I’m a white Australian. I live a much easier life, thanks to my skin colour, than my Indigenous brothers and sisters in Australia. I grew up sheltered from much of the truth about how Colonialism and racism resulted in the decimation of Indigenous Australians. I was taught that Australia Day was both a public holiday, and a day to celebrate being Australian.
And I slowly learnt better.
Today I don’t celebrate Australia Day. I listen to the Triple J Hottest 100, I celebrate my anniversary with Scott, and I read about what Indigenous Australians are thinking about or doing today. I appreciate a public holiday, but we can have public holidays any time of year. There is nothing to celebrate in the invasion of this country and the resulting decimation of the Indigenous inhabitants. Today should be a day of mourning.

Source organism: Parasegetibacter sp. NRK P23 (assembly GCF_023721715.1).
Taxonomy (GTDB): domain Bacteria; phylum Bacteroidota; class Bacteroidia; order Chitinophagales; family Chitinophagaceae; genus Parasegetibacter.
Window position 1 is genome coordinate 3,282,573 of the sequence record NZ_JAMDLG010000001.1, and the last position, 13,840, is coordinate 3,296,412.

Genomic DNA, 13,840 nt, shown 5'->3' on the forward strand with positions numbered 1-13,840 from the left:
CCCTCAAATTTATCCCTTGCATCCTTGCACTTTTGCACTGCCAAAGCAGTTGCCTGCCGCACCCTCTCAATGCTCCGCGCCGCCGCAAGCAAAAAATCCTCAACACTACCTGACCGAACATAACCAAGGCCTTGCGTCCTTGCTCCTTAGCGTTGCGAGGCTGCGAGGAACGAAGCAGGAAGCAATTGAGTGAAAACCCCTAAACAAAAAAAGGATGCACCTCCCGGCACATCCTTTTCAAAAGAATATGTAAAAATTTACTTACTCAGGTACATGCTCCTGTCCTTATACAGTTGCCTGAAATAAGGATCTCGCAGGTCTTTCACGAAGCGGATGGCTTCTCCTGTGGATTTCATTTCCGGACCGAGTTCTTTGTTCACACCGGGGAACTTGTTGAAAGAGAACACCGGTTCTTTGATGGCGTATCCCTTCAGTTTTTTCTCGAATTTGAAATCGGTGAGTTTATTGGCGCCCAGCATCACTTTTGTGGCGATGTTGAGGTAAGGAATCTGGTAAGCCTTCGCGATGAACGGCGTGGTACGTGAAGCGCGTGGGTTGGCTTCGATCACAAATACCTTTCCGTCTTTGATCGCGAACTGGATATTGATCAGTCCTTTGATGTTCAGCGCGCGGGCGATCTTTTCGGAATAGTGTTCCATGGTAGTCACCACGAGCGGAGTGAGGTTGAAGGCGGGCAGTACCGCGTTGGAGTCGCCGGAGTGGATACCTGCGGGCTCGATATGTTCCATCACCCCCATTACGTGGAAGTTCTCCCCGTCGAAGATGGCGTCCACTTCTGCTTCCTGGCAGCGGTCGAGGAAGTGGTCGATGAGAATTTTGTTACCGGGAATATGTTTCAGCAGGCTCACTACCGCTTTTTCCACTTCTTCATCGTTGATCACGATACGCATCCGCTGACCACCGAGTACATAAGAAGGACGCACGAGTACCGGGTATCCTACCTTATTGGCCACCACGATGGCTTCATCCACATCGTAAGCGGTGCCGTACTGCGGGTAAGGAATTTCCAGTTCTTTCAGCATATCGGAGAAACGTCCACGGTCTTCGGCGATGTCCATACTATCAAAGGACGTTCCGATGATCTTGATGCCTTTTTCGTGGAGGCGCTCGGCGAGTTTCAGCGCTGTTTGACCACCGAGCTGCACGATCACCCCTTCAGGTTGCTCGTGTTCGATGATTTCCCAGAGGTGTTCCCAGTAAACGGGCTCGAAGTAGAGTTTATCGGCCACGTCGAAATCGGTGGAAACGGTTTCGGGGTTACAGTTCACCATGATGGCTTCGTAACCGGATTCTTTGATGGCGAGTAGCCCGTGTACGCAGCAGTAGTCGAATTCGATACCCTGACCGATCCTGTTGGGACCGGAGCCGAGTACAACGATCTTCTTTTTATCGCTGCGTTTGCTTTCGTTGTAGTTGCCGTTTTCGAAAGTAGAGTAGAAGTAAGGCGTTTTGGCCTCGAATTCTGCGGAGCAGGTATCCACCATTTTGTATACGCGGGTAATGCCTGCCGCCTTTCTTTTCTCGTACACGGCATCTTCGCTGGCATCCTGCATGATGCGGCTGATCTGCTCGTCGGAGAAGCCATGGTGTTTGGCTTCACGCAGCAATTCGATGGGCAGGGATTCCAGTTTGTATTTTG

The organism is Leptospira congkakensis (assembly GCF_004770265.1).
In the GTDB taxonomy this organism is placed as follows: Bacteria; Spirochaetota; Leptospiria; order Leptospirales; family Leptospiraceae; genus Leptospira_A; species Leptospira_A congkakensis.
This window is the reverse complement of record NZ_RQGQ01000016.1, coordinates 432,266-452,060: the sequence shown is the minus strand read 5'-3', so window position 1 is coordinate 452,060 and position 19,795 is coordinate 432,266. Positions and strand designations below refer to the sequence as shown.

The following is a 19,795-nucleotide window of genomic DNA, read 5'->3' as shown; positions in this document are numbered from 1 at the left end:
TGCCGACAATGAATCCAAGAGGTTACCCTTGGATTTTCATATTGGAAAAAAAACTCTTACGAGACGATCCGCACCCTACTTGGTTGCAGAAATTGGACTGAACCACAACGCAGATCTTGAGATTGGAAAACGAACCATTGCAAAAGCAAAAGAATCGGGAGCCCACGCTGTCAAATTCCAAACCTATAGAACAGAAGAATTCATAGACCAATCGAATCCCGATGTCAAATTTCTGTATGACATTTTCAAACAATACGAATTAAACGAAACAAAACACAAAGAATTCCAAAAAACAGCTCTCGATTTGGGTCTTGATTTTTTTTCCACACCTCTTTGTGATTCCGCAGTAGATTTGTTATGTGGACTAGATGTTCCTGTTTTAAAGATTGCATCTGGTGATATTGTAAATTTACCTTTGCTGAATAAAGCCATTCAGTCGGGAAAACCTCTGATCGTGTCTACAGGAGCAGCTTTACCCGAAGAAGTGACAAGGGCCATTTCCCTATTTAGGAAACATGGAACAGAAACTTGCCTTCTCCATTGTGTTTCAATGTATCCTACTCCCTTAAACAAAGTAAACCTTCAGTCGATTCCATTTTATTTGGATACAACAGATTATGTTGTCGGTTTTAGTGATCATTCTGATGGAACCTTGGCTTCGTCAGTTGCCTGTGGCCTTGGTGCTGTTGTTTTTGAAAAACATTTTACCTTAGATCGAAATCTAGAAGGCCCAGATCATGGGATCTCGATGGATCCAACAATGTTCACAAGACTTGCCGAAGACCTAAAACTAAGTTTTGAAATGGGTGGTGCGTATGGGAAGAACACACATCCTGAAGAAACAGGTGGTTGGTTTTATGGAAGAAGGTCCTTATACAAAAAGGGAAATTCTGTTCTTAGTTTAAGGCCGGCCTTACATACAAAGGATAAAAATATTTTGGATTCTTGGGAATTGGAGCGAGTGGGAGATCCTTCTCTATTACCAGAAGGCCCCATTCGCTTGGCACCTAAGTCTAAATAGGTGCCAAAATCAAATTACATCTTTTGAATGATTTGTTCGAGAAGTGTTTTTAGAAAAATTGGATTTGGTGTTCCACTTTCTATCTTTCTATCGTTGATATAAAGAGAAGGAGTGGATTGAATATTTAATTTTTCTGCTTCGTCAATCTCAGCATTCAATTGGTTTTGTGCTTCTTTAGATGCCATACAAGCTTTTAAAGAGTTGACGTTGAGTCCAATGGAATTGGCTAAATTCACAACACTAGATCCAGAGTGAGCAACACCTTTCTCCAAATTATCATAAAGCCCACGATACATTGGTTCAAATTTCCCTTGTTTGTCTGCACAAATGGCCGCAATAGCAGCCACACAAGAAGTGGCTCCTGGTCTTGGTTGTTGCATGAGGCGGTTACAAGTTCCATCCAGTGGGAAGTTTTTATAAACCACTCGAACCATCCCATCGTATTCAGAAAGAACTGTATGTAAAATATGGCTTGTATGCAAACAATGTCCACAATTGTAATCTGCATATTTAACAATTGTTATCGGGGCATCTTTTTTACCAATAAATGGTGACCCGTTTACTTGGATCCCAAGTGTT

And enough about me, read some great writing from Indigenous people about racism, Invasion Day, and survival.
Pekeri Ruska who is hosting IndigenousX this week, writes for The Guardian:
The true nature of the Frontier Wars is rarely taught in schools and most our massacre sites go unrecognised by the mainstream. Yet Anzac Day is made a public holiday so the country can commemorate the sacrifices of those who fought a foreign war on foreign shores. This is a prime example of white Australia’s denial and guilt. Maybe it’s just too close to home, too unsettling for them to acknowledge that the land they stand on was stolen, drenched in the blood and suffering of our Aboriginal ancestors. The longer they exclude or sugarcoat the whole truth from the curriculum, the longer non-Indigenous Australians will remain ignorant.
Australians can take responsibility for what their ancestors did and maybe find a true meaning to their identity by firstly encouraging the teaching of real history pre- and post-1788. They could go further to understand that not all Aboriginal people want to be recognised in the Australian constitution, and that voting in any election on this issue is an assertion of their privilege.